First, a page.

They enthuse about their futures the way they might about an upcoming rock show.  Brittney exclaims, “Just a while ago a senior friend of ours went to work at $18 per hour!  But really, it’s not about the money.  It’s about making stuff.  Accomplishing something you can actually get done with.”

Michaela chimes in, “Our first thing was to make a whistle.  It was so cool to see a bunch of scrap and then be the one to turn it into something.”

Brittney overlaps, “And learning how to weld is sooooo cool.  I want to be able to tell people that I know how to weld!”

And that’s just what the business community wants to hear.  Machinists, including skilled welders, are in high demand.  The pay is great.  Davies has the only machine program in the state, even though manufacturing is finally shedding its image as a dying, gone-to-China field.  The U.S. manufacturing industry is robust.

Bernard Blumenthal, Davies’ Business and Education Partnership Coordinator, reports that he gets phone calls every day from industries crying for skilled labor.  Even when the students aren’t yet credentialed or fully trained to do the needed work, businesses want them as apprentices, hoping to lure them to work eventually.  That’s fine with  Blumenthal, who’s always looking for business partners for kids’ work-place learning.  Four industries in particular call him constantly:  machining, culinary and hospitality, electrical and healthcare.

Davies’ Director since 2002, Victoria Gailliard-Garrick, states emphatically, “Emerging industries like electronics should be our primary focus.  That’s our economic development piece right there.  What are we doing to build a workforce for our state and country?”

She’s shepherded much change at the school.  “For one thing, everything is digital.  For years the electronics program was still fixing TVs.  We weren’t meeting the needs of industry.  Printing is digital.  Healthcare is going to digital records.  Bio manufacturing, bio tech, and even machining technology are all computer-based.”

Educators can no longer afford to ignore the needs of business.  “The programs must be rigorous enough to support industry needs.”

Gailliard-Garrick rose through Davies’ ranks starting as a teacher decades ago.  Surely that’s helped with the tough job of shifting RI-unionized faculty away from yesteryear’s teaching to industries’ current needs.  The Manufacturing program, which had dwindled to 28 students as recently as two years ago, now has 42 students, including 5 girls, with an infusion of new teaching talent.  Briar Dacier, one of Davies’ own grads, had been working in industry making great money, but now beams while talking about teaching.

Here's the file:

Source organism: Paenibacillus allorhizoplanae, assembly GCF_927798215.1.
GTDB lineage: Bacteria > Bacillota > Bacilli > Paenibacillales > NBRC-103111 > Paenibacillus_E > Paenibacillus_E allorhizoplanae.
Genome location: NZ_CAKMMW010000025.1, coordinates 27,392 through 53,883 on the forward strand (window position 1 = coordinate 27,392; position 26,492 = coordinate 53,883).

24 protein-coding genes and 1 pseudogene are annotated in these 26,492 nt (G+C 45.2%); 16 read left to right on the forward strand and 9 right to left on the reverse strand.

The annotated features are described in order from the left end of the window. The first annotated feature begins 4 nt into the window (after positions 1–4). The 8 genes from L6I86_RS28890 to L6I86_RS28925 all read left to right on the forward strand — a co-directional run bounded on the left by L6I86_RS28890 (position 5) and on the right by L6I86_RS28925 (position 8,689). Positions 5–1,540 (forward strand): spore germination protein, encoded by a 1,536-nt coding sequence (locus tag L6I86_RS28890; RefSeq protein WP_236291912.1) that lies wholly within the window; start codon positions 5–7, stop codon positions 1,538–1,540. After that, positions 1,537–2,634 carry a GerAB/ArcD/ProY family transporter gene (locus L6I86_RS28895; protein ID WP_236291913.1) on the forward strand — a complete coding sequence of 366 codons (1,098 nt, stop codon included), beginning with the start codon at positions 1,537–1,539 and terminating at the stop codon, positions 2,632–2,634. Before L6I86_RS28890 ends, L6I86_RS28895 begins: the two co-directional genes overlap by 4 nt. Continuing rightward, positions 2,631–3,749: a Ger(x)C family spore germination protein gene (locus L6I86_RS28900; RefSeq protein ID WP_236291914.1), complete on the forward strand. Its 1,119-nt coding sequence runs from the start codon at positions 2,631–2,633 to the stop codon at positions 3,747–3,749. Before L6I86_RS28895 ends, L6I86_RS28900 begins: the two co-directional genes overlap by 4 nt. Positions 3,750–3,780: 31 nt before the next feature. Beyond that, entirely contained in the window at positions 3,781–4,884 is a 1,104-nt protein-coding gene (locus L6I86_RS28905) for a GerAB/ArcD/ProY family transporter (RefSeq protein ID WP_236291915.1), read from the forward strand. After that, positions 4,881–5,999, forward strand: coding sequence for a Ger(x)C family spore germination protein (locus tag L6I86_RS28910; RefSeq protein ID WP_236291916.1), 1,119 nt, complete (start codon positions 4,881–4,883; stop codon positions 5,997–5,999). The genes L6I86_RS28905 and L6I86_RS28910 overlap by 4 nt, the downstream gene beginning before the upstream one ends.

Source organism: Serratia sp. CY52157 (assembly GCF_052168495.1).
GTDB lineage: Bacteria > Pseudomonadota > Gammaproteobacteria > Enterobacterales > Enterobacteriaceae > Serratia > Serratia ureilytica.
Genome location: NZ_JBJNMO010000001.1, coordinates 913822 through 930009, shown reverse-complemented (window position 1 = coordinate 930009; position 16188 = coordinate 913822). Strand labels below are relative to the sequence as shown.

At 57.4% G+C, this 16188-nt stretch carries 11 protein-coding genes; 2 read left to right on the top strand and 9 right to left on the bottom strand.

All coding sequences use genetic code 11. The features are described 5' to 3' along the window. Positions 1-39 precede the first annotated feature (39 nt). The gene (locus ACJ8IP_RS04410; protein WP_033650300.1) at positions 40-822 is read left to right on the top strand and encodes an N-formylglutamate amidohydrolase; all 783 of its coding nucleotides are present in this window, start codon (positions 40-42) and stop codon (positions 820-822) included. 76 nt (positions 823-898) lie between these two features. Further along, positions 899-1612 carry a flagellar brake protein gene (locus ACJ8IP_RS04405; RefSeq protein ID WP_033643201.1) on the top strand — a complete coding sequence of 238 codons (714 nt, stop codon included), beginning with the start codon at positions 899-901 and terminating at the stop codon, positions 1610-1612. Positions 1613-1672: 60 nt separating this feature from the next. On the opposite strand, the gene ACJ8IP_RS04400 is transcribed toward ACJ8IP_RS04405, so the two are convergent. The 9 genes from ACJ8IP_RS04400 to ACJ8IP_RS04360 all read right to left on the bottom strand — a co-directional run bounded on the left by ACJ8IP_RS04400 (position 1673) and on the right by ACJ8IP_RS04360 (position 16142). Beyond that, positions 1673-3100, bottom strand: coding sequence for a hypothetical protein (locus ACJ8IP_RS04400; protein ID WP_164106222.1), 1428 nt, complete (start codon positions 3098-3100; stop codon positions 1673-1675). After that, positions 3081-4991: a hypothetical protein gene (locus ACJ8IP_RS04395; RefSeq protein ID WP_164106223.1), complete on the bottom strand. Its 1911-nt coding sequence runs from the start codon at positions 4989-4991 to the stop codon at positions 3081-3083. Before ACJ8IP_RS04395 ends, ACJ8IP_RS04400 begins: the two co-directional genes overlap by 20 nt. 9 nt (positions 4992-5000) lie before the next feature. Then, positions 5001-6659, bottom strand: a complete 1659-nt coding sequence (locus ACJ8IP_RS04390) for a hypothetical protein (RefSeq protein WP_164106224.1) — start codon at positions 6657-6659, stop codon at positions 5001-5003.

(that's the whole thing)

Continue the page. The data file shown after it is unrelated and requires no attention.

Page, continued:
“The majority of shops are transferring to Computer-Numerical Control for milling and lathe operations.  Our machines here are getting updated.  We have a 3D prototype machine, but the machines are often down.”  Learning to maintain them is part of the package.

“We’re here together, on the shop floor, honing our skills, working in teams to learn the operations.  We’re transitioning to the Common Core for academic, because that’s what the Department of Ed wants.  But the standards in this shop are also driven by the National Institute for Metal Working Skills.”

Gailliard-Garrick nods acceptance, “Career and Tech is always meeting two sets of standards, academic and technical.”

Which works.  As Brittney emphasizes, “We learn a lot of math which turns out to be really useful!”

Well, yeah.  More schools should be able to bring that point home.

Davies has a proud record, sending all but 15 percent of their graduates into the world with great immediate prospects.  Fully 20 percent go directly into the workplace, the bulk of the rest go into higher education.

Especially poor and working-class kids need some concrete sense of what is out there that will support them.  As Gailliard-Garrick puts it, “This is their time, their life, and their future.”

Something too often forgotten.

Julia Steiny is a freelance columnist whose work also regularly appears at and She is the founding director of the Youth Restoration Project, a restorative-practices initiative, currently building a demonstration project in Central Falls, Rhode Island. She consults for schools and government initiatives, including regular work for The Providence Plan for whom she analyzes data. For more detail, see or contact her at or c/o GoLocalProv, 44 Weybosset Street, Providence, RI 02903.